#RIPDIRKTALAMASCA “He had once thought it was strange to have a friend you'd never met. Now it was even stranger, losing a friend you'd never really had”
― Tad Williams, City of Golden Shadow“Our lives aren't even about doing real things most of the time. We think and talk about people we've never met, pretend to visit places we've never actually been, to discuss things that are just names as though they were as real as rocks or animals or something. Information Age. Hell it's the Imagination Age. We're living in our own minds.No, she decided as the plane began its steep descent, really we're living in other people's minds.”
― Tad Williams, Mountain of Black Glass“Remember that each light between sunrise and sunset is worth dying for at least once.”
― Tad Williams, Shadowrise
I remember several years ago when I started being active in this strange thing called "Social Media." Talking about events here felt like when my relatives who watched too much TV could only share anecdotes from the shows they watched. I felt an embarrassment of talking about these "friends" as if they were the adult version of imaginary friends. There were always those who thought of the people they knew on the Internet as being somehow less real than those they knew "IRL" (a term I've grown to hate).
Then several things happened that changed how I viewed this "virtual" world:
- Friends and acquaintances I knew offline were revealed to have been living double lives. They shared a mask with us, but they were no more "real" even though we knew each other in the physical world, shook hands, hugged, and looked each other in the eyes.
- The interactions I was having online were having greater meaning. Sometimes I found that even with people I knew offline, my interactions with them online achieved a much greater depth. The biggest example of this was when I gained twin daughters from Mumbai, India. Since our initial interactions, we have talked on the phone, prayed together, and been in video chats together. These activities only served to strengthen a relationship of father/daughter that already existed.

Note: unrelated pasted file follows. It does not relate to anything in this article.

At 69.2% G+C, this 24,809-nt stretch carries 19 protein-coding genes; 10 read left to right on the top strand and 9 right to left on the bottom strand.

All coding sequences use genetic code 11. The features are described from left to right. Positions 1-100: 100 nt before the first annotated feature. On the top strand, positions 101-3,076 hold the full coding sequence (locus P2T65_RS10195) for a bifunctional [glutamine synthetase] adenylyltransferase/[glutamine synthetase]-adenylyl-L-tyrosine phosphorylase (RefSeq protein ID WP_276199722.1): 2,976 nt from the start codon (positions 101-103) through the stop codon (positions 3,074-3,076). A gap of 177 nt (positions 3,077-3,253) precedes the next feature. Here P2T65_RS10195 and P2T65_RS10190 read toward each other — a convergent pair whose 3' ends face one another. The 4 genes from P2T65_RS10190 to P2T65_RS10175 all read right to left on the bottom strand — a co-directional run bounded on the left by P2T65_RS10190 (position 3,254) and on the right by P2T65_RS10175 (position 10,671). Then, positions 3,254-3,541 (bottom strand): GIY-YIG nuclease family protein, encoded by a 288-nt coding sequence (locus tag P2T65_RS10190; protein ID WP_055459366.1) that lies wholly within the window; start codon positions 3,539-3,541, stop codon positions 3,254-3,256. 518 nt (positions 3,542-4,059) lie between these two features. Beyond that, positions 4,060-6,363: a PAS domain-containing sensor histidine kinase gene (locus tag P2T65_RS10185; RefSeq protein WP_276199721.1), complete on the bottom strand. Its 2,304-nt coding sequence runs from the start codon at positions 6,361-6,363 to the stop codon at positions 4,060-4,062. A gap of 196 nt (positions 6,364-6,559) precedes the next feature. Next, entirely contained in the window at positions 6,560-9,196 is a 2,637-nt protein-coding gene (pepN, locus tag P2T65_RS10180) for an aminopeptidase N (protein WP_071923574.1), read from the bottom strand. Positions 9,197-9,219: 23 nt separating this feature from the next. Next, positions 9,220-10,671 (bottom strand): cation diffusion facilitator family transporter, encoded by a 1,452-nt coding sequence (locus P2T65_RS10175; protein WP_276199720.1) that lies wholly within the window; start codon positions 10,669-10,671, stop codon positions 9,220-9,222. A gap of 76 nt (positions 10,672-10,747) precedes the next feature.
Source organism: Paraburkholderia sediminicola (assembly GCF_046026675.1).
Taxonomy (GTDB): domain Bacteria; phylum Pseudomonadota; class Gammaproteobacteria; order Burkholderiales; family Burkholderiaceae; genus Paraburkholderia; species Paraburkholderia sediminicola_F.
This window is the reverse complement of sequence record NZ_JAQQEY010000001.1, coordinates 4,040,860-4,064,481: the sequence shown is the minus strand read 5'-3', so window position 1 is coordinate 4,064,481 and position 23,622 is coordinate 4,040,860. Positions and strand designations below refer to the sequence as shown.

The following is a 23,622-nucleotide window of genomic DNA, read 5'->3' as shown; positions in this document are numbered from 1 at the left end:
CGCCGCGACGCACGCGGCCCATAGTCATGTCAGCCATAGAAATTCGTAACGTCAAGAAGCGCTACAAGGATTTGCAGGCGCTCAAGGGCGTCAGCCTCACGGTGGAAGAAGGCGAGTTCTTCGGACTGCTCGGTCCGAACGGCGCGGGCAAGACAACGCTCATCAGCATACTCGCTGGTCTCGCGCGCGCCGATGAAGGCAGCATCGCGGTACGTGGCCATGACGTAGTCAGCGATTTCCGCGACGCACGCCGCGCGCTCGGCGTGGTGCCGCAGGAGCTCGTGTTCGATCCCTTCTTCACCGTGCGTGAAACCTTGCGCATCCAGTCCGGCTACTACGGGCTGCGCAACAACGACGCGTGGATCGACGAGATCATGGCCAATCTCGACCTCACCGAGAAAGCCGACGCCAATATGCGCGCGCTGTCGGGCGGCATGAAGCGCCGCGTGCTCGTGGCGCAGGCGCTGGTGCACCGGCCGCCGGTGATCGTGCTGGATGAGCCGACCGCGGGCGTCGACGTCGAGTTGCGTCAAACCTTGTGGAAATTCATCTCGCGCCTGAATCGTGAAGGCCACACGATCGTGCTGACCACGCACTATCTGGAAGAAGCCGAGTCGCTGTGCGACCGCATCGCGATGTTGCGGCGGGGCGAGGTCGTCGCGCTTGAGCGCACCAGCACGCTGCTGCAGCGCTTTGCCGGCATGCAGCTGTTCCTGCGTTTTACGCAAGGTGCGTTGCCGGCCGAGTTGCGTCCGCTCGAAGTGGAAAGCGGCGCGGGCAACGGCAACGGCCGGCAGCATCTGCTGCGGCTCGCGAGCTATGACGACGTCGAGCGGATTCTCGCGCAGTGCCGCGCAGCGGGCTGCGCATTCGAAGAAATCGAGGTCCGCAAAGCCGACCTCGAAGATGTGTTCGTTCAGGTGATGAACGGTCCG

- One of the friends I made on Tumblr was a sweet teenage girl. One night the car she was riding in was in a fluke single-car accident that killed both her and the driver. I found that the grief I experienced from her loss was every bit as "real" as if we had instead met at church or in a coffee house.
If the people I knew offline could be revealed to have only been wearing some mask, and if the people I knew online could bring real Joy & Sorrow into my heart, then why would these people that I knew in virtual environments be somehow less real than the people I met face-to-face? The answer was simple. They weren't "imaginary friends." They were every bit as real to me & every bit as significant whether we met via bytes or atoms.
Today we lost one of the Google+ mainstays, +Dirk Talamasca
. Dirk may have used a nom de plume, but his friendship, warmth & humor were real. His loss hurts, and I'm reminded that the friendships & events here matter. The grief is real. My love for him and for all of you is real. I'm grateful for my friendship with Dirk & the time we had, and I am grateful for each of you. Sharing joys, struggles, victories, and heartbreaks with all of you has had a lasting impact on me.
Blessings & (((HUGS)))